Breakfast Notes #77 (Tiktokfication, Trails, Wisdom)

Breakfast Notes #77 (Tiktokfication, Trails, Wisdom)
Photo by Jeremiah Lawrence / Unsplash

Good morning my curious friends,

This is a quote that may help you reframe your perception towards managing expectations,

"Expectations are like a debt that must be repaid before you get any joy out of what you’re doing." - Morgan Housel

Here is the 77th serving of the Breakfast Notes.

  • The Tik-Tokification of Personal Finance. According to a study by Qualtrics,  more than one-third of American respondents (with Gen Z leading the way at 61%), seek financial advice or information online or through social media. The fact that social media influencers are teaching a significant portion of Gen Z Americans about money indicates a shift in the perceived authority and credibility of traditional sources of financial education. This just underlines a new reality of the 2020s - Attention is now the new oil. If professors want to reclaim their authority, they may wish to start exploring with Tik Tok.
  • Seeking Wisdom In Trails. I recently finished reading this book and now, I will never look at or walk a trail in the same way. Robert Moor dedicates himself to months of endless hiking. This means you get to see him reflect on the significance of trails in real time. With a journalist's rigour and the vigour of youth, he delves enthusiastically into a wide array of fields - biology, geography, folklore, and linguistics. He interviews rugged ultra-hikers, activists and indigenous tribes, seeking answers to the fundamental question: Why bother hiking?  Much like a hike, his book is a demanding journey that yields great fulfilment only when you finish it.  
  • Advice from 1000 Years of Living. Sahil Bloom has a tradition of undertaking a thought-provoking exercise on his birthday. As he turned 32 this year, he asked several 90-year-olds a powerful question: "If you could speak to your 32-year-old self, what advice would you give?" The responses were remarkable, encompassing a wide spectrum from lighthearted and clever to profoundly poignant. As my wife turns 28 this week, I thought I could re-visit this article. #13 screamed at me: "No one has ever argued their way to happiness." Sahil elaborates, "When someone wants to argue with you, you can either (a) argue back or (b) do literally anything else with your life. Option (b) should always win out." I recommend including this in your yearly reading list.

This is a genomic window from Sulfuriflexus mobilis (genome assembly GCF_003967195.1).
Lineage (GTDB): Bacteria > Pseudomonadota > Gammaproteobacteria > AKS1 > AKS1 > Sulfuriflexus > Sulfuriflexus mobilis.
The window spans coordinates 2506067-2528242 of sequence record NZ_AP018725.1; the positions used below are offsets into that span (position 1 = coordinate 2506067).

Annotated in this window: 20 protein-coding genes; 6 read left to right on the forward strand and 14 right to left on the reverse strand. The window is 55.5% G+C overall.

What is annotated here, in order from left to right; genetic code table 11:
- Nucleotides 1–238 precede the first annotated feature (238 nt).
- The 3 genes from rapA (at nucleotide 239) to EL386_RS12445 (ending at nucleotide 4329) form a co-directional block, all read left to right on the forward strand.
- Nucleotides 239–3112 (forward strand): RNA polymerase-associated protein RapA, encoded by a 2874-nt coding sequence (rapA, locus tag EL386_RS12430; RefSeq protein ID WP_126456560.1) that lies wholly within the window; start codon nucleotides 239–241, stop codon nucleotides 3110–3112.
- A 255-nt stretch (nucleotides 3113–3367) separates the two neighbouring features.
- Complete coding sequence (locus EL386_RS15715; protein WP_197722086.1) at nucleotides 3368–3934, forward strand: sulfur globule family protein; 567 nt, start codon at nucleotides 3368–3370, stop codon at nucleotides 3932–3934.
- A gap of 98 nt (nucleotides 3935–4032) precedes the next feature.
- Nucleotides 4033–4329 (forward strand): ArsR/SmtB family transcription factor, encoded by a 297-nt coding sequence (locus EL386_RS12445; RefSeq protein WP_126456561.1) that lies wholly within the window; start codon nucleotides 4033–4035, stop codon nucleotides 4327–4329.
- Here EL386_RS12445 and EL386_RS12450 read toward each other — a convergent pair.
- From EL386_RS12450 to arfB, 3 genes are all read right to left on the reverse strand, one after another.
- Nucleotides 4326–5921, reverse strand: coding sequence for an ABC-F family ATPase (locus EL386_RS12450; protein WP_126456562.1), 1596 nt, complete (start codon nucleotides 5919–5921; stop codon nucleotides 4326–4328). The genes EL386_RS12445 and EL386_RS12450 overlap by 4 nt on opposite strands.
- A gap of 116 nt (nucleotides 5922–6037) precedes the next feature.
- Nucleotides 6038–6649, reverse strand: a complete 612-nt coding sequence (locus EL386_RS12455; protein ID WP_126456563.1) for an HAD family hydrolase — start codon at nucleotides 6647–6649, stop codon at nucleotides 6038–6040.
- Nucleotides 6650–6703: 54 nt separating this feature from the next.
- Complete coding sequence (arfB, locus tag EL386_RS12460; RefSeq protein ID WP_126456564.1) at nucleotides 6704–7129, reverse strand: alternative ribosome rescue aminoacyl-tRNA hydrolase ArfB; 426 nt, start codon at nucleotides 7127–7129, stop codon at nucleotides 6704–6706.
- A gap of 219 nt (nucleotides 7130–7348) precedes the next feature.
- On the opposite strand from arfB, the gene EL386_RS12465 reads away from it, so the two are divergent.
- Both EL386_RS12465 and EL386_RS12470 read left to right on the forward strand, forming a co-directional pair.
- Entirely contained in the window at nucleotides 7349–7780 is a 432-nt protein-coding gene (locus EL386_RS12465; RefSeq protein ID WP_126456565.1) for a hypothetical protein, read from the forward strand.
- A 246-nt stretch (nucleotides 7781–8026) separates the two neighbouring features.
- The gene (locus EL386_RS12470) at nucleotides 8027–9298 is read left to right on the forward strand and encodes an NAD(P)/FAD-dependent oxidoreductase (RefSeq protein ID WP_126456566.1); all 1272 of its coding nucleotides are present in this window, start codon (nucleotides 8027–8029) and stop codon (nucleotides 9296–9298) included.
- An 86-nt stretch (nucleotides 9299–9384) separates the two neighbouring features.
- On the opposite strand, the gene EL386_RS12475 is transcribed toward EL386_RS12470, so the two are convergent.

• Expectation Debts Must Be Paid. You know the saying, "Tough times don't last, tough people do'? If we don't expect tough times to last, why should we expect good times to last? When we do have the mistaken assumption, the good times are here to stay, we are in for a rude shock. Don't believe me? Ask the folks holding on to their Bored Apes NFT.  Housel puts it best here,  "Expecting nothing but good feels like such a good mindset – you’re optimistic, happy, and winning. But whether you know it or not you’re very likely piling up a hidden debt that must eventually be repaid."

Thank you for reading, and may the sun shine upon your face,


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